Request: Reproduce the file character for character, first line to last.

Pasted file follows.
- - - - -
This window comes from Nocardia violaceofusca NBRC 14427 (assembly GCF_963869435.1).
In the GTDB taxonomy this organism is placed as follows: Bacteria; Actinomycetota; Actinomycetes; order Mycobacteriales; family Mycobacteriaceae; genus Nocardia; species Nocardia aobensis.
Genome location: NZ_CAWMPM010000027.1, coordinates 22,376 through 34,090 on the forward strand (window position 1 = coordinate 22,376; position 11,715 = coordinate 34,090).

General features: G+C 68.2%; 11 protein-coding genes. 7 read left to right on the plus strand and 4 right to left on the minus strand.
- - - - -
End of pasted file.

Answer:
This window comes from Nocardia violaceofusca NBRC 14427 (assembly GCF_963869435.1).
In the GTDB taxonomy this organism is placed as follows: Bacteria; Actinomycetota; Actinomycetes; order Mycobacteriales; family Mycobacteriaceae; genus Nocardia; species Nocardia aobensis.
Genome location: NZ_CAWMPM010000027.1, coordinates 22,376 through 34,090 on the forward strand (window position 1 = coordinate 22,376; position 11,715 = coordinate 34,090).

General features: G+C 68.2%; 11 protein-coding genes. 7 read left to right on the plus strand and 4 right to left on the minus strand.